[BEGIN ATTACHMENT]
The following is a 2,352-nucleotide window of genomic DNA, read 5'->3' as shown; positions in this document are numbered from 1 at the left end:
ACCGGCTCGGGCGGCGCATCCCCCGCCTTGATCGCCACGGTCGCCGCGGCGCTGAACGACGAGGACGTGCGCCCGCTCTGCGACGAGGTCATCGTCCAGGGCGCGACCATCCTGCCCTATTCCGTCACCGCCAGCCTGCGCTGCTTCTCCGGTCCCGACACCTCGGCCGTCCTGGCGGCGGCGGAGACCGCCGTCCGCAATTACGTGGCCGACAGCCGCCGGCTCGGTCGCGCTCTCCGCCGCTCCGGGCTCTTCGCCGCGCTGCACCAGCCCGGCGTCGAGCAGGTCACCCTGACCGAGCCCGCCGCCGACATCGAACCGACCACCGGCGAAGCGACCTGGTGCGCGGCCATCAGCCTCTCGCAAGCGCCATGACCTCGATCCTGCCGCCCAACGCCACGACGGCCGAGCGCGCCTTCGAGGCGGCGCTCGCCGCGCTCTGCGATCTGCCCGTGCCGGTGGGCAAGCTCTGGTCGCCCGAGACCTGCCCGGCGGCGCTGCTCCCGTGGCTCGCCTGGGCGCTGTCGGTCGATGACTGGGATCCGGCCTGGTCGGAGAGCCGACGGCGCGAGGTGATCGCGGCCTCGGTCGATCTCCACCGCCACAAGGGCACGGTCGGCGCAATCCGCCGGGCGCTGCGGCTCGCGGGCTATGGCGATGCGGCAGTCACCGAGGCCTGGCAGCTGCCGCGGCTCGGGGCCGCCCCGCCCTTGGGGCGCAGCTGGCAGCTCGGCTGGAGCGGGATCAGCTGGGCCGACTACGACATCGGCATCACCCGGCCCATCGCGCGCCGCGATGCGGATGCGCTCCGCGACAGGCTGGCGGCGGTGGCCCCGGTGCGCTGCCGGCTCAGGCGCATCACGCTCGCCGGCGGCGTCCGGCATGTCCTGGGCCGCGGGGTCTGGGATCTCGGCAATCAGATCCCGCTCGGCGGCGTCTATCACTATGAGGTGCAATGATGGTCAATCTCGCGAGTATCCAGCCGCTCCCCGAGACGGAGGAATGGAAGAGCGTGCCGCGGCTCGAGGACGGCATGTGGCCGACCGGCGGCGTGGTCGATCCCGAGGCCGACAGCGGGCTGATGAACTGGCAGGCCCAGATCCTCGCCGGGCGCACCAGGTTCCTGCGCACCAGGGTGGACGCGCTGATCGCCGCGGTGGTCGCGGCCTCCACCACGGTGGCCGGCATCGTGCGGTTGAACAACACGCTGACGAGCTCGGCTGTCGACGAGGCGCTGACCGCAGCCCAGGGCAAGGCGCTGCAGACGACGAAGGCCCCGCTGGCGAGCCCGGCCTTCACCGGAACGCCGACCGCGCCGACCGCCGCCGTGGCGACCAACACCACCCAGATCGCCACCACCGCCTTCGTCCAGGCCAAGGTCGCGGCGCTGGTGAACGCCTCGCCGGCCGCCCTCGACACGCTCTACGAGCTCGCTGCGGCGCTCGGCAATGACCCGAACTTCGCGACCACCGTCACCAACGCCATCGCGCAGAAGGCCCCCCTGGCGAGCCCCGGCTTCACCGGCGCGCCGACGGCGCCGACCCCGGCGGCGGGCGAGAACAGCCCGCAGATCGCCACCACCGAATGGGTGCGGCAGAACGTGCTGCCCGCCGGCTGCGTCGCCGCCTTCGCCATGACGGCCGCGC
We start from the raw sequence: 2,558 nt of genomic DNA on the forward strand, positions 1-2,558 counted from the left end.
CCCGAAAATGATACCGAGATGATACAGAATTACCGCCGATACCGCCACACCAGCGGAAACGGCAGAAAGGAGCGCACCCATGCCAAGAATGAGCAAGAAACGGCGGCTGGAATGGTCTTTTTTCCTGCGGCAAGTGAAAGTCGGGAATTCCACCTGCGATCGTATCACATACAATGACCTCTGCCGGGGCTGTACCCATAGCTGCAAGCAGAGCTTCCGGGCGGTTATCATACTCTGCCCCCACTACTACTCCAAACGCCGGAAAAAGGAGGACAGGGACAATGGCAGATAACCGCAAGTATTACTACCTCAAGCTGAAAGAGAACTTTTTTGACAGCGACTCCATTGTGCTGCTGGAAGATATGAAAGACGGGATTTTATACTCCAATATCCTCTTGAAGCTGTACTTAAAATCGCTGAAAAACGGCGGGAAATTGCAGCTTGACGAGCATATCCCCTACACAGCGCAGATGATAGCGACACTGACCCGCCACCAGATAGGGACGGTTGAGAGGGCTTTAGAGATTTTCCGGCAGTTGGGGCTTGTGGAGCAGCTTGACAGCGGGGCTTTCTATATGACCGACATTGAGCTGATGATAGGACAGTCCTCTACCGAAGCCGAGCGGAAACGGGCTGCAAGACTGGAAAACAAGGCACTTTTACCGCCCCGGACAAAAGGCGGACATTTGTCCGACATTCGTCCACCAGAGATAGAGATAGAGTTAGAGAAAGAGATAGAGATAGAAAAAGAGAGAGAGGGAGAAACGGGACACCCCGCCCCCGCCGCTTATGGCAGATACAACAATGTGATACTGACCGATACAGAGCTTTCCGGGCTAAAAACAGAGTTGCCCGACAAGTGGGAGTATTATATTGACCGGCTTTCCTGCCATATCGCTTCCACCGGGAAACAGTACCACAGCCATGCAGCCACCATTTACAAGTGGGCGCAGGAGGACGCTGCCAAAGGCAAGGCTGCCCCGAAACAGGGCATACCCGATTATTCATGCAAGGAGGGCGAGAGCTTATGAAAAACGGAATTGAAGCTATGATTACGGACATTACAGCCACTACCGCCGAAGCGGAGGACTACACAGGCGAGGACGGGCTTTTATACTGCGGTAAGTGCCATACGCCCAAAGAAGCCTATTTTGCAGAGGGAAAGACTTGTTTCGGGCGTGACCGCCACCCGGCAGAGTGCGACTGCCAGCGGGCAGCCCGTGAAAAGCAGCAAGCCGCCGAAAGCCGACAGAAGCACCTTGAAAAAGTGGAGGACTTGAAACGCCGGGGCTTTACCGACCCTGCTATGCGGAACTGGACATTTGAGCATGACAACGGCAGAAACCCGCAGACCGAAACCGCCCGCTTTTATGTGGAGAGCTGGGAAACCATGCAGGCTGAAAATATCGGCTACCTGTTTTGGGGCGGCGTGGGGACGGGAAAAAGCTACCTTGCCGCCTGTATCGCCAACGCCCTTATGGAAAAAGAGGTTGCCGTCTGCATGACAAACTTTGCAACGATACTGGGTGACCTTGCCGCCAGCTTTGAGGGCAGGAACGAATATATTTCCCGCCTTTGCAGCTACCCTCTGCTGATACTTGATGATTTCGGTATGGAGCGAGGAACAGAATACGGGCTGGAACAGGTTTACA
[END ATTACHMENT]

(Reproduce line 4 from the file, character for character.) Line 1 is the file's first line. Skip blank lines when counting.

CCCGAAAATGATACCGAGATGATACAGAATTACCGCCGATACCGCCACACCAGCGGAAACGGCAGAAAGGAGCGCACCCATGCCAAGAATGAGCAAGAAACGGCGGCTGGAATGGTCTTTTTTCCTGCGGCAAGTGAAAGTCGGGAATTCCACCTGCGATCGTATCACATACAATGACCTCTGCCGGGGCTGTACCCATAGCTGCAAGCAGAGCTTCCGGGCGGTTATCATACTCTGCCCCCACTACTACTCCAAACGCCGGAAAAAGGAGGACAGGGACAATGGCAGATAACCGCAAGTATTACTACCTCAAGCTGAAAGAGAACTTTTTTGACAGCGACTCCATTGTGCTGCTGGAAGATATGAAAGACGGGATTTTATACTCCAATATCCTCTTGAAGCTGTACTTAAAATCGCTGAAAAACGGCGGGAAATTGCAGCTTGACGAGCATATCCCCTACACAGCGCAGATGATAGCGACACTGACCCGCCACCAGATAGGGACGGTTGAGAGGGCTTTAGAGATTTTCCGGCAGTTGGGGCTTGTGGAGCAGCTTGACAGCGGGGCTTTCTATATGACCGACATTGAGCTGATGATAGGACAGTCCTCTACCGAAGCCGAGCGGAAACGGGCTGCAAGACTGGAAAACAAGGCACTTTTACCGCCCCGGACAAAAGGCGGACATTTGTCCGACATTCGTCCACCAGAGATAGAGATAGAGTTAGAGAAAGAGATAGAGATAGAAAAAGAGAGAGAGGGAGAAACGGGACACCCCGCCCCCGCCGCTTATGGCAGATACAACAATGTGATACTGACCGATACAGAGCTTTCCGGGCTAAAAACAGAGTTGCCCGACAAGTGGGAGTATTATATTGACCGGCTTTCCTGCCATATCGCTTCCACCGGGAAACAGTACCACAGCCATGCAGCCACCATTTACAAGTGGGCGCAGGAGGACGCTGCCAAAGGCAAGGCTGCCCCGAAACAGGGCATACCCGATTATTCATGCAAGGAGGGCGAGAGCTTATGAAAAACGGAATTGAAGCTATGATTACGGACATTACAGCCACTACCGCCGAAGCGGAGGACTACACAGGCGAGGACGGGCTTTTATACTGCGGTAAGTGCCATACGCCCAAAGAAGCCTATTTTGCAGAGGGAAAGACTTGTTTCGGGCGTGACCGCCACCCGGCAGAGTGCGACTGCCAGCGGGCAGCCCGTGAAAAGCAGCAAGCCGCCGAAAGCCGACAGAAGCACCTTGAAAAAGTGGAGGACTTGAAACGCCGGGGCTTTACCGACCCTGCTATGCGGAACTGGACATTTGAGCATGACAACGGCAGAAACCCGCAGACCGAAACCGCCCGCTTTTATGTGGAGAGCTGGGAAACCATGCAGGCTGAAAATATCGGCTACCTGTTTTGGGGCGGCGTGGGGACGGGAAAAAGCTACCTTGCCGCCTGTATCGCCAACGCCCTTATGGAAAAAGAGGTTGCCGTCTGCATGACAAACTTTGCAACGATACTGGGTGACCTTGCCGCCAGCTTTGAGGGCAGGAACGAATATATTTCCCGCCTTTGCAGCTACCCTCTGCTGATACTTGATGATTTCGGTATGGAGCGAGGAACAGAATACGGGCTGGAACAGGTTTACA